Saturday, May 16, 2015

The Armenian Genocide

It's the 100-year anniversary - a very sad anniversary - of the Armenian genocide.  Even today, the Turks refuse to accept that it was a deliberate attempt to wipe a people off the face of the Earth.  Not unlike Japanese refusal to accept their nation's responsibility for atrocities committed by Japanese forces during WWII.

Here's a link to a thoughtful piece about HOW these actions occur - afterwards, too many people have trouble understanding just how a seemingly civilized nation could possibly be complicit - even directing - deliberate murder, rape, and attempted annihilation of their own citizens, based on cultural/religious factors.
In 1915, radio was in its infancy and few in Turkey were literate; most government messages of demonization were spread by word of mouth. According to Vahagan Dadrian, an historian of the Armenian genocide, the vilification of the Armenians was spread mainly through sermons by mullahs and by town criers who sprinkled the news about Armenians with words such as “traitors,” “saboteurs,” “spies,” “conspirators,” and “infidels.” Other means included dissemination of photographs of weapons that were labeled to convince Turks that their Armenian neighbors were storing up arms for use in plots to slaughter them. By stirring up distrust and fear of “those people,” a program of genocide can gain at least tacit if not open compliance from the population at large.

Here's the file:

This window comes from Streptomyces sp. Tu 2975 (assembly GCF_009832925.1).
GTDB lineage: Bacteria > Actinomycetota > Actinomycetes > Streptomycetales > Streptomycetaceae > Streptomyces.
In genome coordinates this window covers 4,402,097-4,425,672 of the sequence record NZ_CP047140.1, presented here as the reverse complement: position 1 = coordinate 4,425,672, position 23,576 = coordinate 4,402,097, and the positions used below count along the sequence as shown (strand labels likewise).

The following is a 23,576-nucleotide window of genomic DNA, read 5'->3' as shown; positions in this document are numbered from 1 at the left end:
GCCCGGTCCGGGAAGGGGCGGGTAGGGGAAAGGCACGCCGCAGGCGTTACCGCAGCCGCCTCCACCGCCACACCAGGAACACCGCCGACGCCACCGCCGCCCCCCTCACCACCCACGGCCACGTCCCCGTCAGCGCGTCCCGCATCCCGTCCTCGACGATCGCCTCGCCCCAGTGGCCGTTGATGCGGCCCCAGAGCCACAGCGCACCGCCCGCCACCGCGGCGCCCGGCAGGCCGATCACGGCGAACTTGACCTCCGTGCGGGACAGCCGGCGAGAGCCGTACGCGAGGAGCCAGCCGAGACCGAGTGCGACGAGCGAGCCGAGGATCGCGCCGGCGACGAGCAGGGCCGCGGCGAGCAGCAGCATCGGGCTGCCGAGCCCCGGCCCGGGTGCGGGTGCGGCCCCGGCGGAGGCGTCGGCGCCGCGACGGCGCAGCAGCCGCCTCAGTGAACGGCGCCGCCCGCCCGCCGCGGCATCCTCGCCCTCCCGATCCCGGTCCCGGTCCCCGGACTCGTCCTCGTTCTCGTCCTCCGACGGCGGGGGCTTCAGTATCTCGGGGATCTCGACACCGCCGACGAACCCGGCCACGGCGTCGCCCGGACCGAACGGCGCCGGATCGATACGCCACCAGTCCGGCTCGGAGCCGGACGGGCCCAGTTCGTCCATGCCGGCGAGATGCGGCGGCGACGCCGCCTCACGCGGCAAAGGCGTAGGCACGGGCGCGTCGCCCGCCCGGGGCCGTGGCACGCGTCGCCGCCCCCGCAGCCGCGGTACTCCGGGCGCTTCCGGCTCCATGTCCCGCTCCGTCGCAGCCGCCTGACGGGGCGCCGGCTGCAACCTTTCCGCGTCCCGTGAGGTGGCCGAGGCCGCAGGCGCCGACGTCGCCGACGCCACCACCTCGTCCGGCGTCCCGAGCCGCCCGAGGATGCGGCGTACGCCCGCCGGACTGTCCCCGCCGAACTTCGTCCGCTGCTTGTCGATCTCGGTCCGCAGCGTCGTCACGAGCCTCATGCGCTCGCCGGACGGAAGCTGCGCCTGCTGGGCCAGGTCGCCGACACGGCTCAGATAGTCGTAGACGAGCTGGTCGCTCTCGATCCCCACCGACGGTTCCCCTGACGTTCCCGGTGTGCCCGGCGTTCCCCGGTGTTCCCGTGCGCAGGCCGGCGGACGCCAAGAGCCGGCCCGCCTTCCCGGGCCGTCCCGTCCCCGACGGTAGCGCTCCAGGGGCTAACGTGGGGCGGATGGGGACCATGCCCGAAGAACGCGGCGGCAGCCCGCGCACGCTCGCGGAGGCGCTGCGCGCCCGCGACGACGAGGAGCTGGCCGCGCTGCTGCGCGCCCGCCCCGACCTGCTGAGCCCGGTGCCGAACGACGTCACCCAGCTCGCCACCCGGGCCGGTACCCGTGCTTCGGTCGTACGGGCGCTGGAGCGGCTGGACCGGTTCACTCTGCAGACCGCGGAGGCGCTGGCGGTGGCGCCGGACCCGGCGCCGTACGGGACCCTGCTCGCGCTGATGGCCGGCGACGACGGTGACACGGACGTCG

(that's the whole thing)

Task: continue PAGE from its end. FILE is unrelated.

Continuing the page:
It sound not unlike the deliberate attempts to create hatred and mistrust of non-Black people by the Obama administration.  Americans, traditionally a people that avoided tribal/cultural divisions, are being herded into cliques, tribes, and deeply divided political entities.  Your political opponents are not merely those with different experiences and viewpoints, but actual demons.

Here's a list of those who call the Armenian genocide what it was.

Recently, Pope Francis stuck his neck out, and called a spade a spade - he garnered a lot of criticism for it, but he did it nonetheless.  For that reason, and because I'm generally a hopeful person, I have some optimism that the Catholic Church, and the papacy, will survive its Liberal/Leftist collaborators.

Here's a link to a LONG post - about divisiveness and politics, and how friendship can provide links that bridge the gap.  I think it's worth reading, and considering how we might put friendship at the service of re-building our country.

Here's another post - about brainwashing - which I think is relevant, as so many of the techniques used by Leftists - Social Shunning, Thought Control, Consensus, The Delphi Techniques - are designed to coerce obedience to authority through psychological pressure and specific, teachable techniques.

I'm luckier than most.  My father was a West Virginian, and after moving to Ohio, an outsider.  As such, he had a long experience with NOT conforming to groupthink.  Some of that must have rubbed off on me, as I've often been on the other side of conformity.

One of the most valuable things we can teach our children and grandchildren is that they won't die - they will find inner strength - by NOT conforming to the pack.  They need to learn this before they get sucked into the Great Progressive Mind-Molding Machine.

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